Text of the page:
As a creative cocktail piano, the use of quartal voicings in your playing is a technique you'll want to have available "on command" at any given time. When used intermittently, they really add flavor to those standards. Even to listeners who may not be aware of how one piano chord concept differs from another theoretically, hearing the use of them as they are"sprinkled" throughout a performance seems to imply some special know-how on behalf of the cocktail player.
If you have not used quartal voicings up to this point, may I entice you to become familiar with them? As you become more and more in tune with their use, chances are your appreciation for them is likely to become enhanced.
Often when the very concept of quartal voicings is presented, the playing of the legendary jazz pianist McCoy Tyner comes to mind, as his prominent use of them paved the way for so many players to become more and more curious about incorporating them into their playing.
Occasionally decorating a rendition of a standard with these chord structures will add a sense of contemporary flair to your presentation. It's my hope that you will allow your interest in using them to become nurtured over time.
Sometimes, the very use of this kind of voicing at the beginning of a standard tune has a way of grabbing the listener's ear in a fashion that causes that individual to look over to you with curiosity as if to say, "Already this is interesting!"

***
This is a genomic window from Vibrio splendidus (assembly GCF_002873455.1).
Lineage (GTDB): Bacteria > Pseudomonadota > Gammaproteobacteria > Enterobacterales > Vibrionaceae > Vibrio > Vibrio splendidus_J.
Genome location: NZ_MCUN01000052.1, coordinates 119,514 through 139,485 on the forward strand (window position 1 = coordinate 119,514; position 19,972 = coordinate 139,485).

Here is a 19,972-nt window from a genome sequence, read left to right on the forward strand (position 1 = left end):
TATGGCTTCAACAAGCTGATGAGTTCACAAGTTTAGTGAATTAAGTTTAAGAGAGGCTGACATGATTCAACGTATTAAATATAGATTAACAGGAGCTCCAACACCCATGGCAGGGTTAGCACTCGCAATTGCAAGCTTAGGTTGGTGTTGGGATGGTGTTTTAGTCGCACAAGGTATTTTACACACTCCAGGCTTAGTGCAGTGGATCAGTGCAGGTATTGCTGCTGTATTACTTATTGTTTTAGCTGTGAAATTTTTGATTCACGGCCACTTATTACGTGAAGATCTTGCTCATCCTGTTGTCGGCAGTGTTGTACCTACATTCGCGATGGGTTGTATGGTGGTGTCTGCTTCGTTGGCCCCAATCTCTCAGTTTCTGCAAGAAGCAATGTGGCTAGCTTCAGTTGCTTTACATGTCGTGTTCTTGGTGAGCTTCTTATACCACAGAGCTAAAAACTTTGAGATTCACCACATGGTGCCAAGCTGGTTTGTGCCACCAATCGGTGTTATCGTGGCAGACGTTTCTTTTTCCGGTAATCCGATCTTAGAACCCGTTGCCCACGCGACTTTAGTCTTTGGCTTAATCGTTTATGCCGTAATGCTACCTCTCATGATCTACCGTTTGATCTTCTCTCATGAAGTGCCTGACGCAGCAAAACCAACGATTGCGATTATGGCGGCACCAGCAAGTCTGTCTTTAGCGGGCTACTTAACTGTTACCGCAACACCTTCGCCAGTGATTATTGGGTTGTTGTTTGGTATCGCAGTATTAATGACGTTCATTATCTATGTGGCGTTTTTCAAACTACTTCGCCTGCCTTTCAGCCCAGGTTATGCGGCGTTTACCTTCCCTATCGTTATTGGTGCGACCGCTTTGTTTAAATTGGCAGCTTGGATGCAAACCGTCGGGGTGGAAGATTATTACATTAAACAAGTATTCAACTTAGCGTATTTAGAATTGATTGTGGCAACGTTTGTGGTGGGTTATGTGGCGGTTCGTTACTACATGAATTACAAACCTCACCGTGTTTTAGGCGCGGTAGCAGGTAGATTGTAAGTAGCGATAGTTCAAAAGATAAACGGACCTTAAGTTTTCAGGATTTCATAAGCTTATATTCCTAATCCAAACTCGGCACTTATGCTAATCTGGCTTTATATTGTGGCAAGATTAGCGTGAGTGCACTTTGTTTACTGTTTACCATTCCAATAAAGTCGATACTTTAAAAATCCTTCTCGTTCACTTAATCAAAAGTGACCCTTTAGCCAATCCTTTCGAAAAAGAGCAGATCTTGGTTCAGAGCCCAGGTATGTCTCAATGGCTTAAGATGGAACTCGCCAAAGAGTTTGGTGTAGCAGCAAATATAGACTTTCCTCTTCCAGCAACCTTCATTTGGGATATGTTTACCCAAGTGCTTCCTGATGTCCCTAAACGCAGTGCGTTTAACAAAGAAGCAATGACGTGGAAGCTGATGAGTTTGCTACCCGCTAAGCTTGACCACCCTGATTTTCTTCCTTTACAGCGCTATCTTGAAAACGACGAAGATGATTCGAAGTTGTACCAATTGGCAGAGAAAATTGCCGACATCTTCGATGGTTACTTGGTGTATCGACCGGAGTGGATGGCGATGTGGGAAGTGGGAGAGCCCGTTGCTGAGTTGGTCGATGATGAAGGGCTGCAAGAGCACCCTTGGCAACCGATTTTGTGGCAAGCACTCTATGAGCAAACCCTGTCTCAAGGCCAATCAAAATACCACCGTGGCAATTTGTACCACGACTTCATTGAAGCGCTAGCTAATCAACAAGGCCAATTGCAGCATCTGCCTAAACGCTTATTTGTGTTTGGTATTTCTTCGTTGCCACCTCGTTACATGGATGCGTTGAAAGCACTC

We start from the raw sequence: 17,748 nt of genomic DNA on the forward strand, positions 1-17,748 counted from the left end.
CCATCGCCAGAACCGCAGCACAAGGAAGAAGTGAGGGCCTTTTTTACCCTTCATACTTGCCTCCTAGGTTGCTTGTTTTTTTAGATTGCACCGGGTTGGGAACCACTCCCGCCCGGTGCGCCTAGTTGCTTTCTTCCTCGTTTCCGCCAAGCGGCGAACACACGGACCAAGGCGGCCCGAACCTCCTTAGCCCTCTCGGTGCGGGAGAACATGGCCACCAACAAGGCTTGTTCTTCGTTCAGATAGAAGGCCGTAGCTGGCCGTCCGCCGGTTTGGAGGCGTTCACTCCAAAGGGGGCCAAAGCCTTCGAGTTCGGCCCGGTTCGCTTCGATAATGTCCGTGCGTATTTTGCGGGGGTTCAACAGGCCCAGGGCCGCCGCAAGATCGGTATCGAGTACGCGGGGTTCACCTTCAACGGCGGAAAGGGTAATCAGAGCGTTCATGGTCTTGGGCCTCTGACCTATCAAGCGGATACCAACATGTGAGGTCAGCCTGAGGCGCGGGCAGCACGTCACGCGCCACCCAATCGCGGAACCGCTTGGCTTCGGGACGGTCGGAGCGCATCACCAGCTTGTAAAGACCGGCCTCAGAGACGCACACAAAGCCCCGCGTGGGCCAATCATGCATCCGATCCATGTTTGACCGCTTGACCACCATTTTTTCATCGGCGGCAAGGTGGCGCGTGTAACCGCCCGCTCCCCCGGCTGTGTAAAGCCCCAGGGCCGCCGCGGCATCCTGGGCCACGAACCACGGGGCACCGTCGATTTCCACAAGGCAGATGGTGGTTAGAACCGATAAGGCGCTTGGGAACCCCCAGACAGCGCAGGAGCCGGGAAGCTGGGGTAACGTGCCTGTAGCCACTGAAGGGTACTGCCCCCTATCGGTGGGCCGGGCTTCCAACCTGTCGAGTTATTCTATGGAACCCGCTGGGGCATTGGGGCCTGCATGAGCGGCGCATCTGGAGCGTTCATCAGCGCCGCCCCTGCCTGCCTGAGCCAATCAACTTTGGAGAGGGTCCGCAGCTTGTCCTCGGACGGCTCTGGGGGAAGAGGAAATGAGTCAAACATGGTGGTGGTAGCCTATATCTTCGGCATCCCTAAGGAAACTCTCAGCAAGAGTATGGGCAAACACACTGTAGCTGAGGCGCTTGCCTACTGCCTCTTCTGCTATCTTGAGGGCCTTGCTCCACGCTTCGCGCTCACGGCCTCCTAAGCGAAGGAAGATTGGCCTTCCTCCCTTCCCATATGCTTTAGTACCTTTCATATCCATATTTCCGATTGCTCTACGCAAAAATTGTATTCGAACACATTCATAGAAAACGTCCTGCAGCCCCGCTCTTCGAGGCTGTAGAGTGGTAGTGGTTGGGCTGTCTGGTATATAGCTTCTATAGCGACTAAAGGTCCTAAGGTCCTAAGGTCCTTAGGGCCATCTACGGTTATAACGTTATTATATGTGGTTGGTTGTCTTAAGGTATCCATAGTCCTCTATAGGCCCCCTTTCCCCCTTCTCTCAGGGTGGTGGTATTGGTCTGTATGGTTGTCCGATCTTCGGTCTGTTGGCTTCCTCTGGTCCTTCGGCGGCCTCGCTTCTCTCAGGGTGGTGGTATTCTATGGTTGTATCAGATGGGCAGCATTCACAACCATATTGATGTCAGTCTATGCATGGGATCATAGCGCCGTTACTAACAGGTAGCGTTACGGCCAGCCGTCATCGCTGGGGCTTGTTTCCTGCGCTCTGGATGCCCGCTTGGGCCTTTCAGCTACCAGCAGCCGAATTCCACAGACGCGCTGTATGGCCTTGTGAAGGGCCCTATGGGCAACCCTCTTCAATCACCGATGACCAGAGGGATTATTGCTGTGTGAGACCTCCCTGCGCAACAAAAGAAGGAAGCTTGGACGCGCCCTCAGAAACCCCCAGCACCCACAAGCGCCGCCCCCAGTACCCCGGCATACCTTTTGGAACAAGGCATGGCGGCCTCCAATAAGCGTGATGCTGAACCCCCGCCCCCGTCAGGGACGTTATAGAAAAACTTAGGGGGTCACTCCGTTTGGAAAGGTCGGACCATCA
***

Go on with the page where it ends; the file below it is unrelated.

In the short clip below, which is an excerpt from ProProach, a very popular use of this voicing is explained and demonstrated within the context of the standard song I Left My Heart In San Francisco (music by George Cory and lyrics by Douglass Cross). We apply the use of perfect 4th intervals to harmonize the Bbmaj7 chord in the first measure following the pickup notes. Prior to this, we illustrate the voicing over a Gmaj7:
I would like to encourage you to transpose this quartal voicing to several keys so that you really increase the confidence factor when it comes to having it available at your fingertips whenever you like! Start going through some of those standard tunes when a major 7th chord is being used when the melody note is the 5th of the chord. For example, the first measure (after the pickup notes) of the very well known Rogers & Hart standard I Could Write A Book is a place where this works well. There are so many more. Look for them and use what you know. The very act of doing an exercise like this regularly will make you a more spontaneously creative player.
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